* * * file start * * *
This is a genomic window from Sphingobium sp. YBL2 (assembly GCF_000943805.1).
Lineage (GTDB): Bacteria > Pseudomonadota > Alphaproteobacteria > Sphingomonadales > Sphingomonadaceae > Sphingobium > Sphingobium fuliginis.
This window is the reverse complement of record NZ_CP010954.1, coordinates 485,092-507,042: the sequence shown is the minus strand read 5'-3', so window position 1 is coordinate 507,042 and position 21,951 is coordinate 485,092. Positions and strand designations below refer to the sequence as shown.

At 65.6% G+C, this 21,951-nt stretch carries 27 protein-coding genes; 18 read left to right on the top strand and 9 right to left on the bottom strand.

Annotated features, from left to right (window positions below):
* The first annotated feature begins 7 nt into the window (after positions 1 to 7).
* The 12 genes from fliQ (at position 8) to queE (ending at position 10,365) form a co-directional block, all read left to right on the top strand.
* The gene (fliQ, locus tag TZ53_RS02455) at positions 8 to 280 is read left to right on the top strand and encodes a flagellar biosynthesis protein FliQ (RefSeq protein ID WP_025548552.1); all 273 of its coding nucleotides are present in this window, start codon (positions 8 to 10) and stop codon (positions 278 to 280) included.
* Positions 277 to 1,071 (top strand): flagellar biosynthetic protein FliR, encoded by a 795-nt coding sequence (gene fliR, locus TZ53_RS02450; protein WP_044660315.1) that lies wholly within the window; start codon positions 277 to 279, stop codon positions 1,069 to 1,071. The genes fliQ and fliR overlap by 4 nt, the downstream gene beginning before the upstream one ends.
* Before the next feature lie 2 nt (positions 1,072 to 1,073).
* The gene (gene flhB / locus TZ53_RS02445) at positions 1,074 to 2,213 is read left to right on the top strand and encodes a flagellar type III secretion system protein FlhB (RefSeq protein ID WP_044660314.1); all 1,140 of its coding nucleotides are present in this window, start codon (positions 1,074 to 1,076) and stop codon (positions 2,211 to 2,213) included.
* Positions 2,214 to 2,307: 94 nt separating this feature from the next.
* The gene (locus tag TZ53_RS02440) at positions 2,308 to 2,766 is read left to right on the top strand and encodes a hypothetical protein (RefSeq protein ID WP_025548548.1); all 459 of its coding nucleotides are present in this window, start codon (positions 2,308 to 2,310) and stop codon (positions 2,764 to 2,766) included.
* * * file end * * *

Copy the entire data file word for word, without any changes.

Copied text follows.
This is a genomic window from Sphingobium sp. YBL2 (assembly GCF_000943805.1).
Lineage (GTDB): Bacteria > Pseudomonadota > Alphaproteobacteria > Sphingomonadales > Sphingomonadaceae > Sphingobium > Sphingobium fuliginis.
This window is the reverse complement of record NZ_CP010954.1, coordinates 485,092-507,042: the sequence shown is the minus strand read 5'-3', so window position 1 is coordinate 507,042 and position 21,951 is coordinate 485,092. Positions and strand designations below refer to the sequence as shown.

At 65.6% G+C, this 21,951-nt stretch carries 27 protein-coding genes; 18 read left to right on the top strand and 9 right to left on the bottom strand.

Annotated features, from left to right (window positions below):
* The first annotated feature begins 7 nt into the window (after positions 1 to 7).
* The 12 genes from fliQ (at position 8) to queE (ending at position 10,365) form a co-directional block, all read left to right on the top strand.
* The gene (fliQ, locus tag TZ53_RS02455) at positions 8 to 280 is read left to right on the top strand and encodes a flagellar biosynthesis protein FliQ (RefSeq protein ID WP_025548552.1); all 273 of its coding nucleotides are present in this window, start codon (positions 8 to 10) and stop codon (positions 278 to 280) included.
* Positions 277 to 1,071 (top strand): flagellar biosynthetic protein FliR, encoded by a 795-nt coding sequence (gene fliR, locus TZ53_RS02450; protein WP_044660315.1) that lies wholly within the window; start codon positions 277 to 279, stop codon positions 1,069 to 1,071. The genes fliQ and fliR overlap by 4 nt, the downstream gene beginning before the upstream one ends.
* Before the next feature lie 2 nt (positions 1,072 to 1,073).
* The gene (gene flhB / locus TZ53_RS02445) at positions 1,074 to 2,213 is read left to right on the top strand and encodes a flagellar type III secretion system protein FlhB (RefSeq protein ID WP_044660314.1); all 1,140 of its coding nucleotides are present in this window, start codon (positions 1,074 to 1,076) and stop codon (positions 2,211 to 2,213) included.
* Positions 2,214 to 2,307: 94 nt separating this feature from the next.
* The gene (locus tag TZ53_RS02440) at positions 2,308 to 2,766 is read left to right on the top strand and encodes a hypothetical protein (RefSeq protein ID WP_025548548.1); all 459 of its coding nucleotides are present in this window, start codon (positions 2,308 to 2,310) and stop codon (positions 2,764 to 2,766) included.